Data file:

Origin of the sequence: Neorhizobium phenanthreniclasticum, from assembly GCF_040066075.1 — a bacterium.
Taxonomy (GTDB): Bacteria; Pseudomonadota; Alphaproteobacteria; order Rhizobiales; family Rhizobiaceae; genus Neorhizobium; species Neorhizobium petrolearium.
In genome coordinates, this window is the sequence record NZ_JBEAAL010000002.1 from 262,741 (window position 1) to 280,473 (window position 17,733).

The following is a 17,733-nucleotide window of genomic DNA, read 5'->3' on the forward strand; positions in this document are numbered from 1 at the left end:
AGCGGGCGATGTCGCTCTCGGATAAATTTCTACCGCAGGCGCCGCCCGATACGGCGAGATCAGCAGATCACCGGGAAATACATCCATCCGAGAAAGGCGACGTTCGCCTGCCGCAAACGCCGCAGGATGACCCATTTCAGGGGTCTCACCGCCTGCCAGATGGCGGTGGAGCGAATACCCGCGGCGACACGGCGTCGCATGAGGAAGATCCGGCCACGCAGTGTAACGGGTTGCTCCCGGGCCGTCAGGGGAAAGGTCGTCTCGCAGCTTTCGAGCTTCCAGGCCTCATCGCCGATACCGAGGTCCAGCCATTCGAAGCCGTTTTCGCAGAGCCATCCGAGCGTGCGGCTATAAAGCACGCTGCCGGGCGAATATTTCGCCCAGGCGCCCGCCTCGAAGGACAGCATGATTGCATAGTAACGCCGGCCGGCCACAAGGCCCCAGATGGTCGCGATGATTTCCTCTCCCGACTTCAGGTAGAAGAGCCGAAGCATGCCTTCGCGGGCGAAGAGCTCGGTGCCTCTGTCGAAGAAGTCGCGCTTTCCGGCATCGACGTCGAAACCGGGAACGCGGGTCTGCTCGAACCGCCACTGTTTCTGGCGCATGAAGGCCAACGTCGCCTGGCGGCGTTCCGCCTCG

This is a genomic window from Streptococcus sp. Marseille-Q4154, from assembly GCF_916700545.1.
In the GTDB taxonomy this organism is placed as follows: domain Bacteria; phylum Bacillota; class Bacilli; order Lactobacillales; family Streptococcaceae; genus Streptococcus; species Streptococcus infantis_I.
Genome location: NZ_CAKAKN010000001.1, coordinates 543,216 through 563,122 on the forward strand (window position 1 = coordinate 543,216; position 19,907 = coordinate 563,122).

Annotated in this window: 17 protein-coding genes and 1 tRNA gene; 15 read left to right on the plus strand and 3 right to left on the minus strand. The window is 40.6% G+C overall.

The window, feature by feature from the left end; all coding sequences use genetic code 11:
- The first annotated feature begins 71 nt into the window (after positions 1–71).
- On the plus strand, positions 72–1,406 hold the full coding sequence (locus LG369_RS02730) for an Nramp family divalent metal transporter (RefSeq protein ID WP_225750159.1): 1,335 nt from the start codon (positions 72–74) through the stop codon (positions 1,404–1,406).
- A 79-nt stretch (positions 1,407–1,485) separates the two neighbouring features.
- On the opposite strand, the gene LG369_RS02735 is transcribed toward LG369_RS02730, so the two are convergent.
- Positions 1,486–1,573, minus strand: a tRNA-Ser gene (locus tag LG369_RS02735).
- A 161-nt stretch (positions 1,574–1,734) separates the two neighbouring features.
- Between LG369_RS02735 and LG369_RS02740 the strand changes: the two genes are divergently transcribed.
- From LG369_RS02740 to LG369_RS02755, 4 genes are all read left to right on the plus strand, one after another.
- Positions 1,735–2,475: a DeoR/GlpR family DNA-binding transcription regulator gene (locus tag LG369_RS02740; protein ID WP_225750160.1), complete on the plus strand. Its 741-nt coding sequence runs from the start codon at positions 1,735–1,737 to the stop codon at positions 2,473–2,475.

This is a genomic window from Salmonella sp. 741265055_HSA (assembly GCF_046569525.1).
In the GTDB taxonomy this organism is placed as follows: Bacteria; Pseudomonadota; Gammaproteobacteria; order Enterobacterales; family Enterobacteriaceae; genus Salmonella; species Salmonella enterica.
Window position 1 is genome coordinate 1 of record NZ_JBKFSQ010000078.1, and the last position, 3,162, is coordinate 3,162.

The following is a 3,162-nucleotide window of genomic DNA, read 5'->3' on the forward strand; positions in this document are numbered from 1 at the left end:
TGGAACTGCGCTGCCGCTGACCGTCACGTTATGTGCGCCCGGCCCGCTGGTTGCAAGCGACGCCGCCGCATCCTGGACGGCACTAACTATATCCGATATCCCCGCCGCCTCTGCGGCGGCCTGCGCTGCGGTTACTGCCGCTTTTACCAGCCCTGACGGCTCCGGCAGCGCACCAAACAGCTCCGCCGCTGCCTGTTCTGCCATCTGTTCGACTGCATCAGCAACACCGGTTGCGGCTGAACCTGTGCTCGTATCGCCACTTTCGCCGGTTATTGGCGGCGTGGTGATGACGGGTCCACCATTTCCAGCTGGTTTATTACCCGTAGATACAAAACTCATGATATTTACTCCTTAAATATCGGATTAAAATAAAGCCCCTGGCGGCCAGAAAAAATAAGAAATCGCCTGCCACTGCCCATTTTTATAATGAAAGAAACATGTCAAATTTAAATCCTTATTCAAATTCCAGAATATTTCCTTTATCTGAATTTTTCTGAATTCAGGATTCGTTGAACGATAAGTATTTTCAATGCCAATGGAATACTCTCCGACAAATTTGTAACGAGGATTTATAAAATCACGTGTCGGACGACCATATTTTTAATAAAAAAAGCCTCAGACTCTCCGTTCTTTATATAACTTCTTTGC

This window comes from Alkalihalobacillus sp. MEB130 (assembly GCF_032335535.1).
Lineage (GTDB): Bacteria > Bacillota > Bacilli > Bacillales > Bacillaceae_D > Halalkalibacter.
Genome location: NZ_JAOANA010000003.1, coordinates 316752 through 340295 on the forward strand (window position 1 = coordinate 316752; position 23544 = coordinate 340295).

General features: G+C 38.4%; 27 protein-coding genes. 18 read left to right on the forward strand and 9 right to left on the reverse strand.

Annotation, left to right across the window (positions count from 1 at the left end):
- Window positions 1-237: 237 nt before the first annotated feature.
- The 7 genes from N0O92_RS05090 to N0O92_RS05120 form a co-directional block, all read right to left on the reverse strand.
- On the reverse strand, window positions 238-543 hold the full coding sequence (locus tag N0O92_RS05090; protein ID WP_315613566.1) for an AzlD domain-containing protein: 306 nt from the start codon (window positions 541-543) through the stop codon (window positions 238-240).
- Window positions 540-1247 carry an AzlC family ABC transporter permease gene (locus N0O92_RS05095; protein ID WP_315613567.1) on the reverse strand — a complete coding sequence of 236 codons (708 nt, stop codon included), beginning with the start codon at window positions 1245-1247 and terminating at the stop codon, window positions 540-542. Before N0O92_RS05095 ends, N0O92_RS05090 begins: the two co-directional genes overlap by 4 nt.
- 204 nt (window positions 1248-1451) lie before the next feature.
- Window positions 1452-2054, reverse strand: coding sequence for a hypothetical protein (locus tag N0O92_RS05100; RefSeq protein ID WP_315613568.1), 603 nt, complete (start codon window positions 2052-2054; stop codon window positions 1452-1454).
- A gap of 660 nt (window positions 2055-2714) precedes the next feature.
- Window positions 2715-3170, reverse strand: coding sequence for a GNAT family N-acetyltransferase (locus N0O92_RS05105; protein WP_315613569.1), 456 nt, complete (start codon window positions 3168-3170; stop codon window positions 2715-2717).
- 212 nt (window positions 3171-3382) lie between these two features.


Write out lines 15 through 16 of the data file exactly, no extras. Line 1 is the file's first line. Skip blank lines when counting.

- Positions 1,486–1,573, minus strand: a tRNA-Ser gene (locus tag LG369_RS02735).
- A 161-nt stretch (positions 1,574–1,734) separates the two neighbouring features.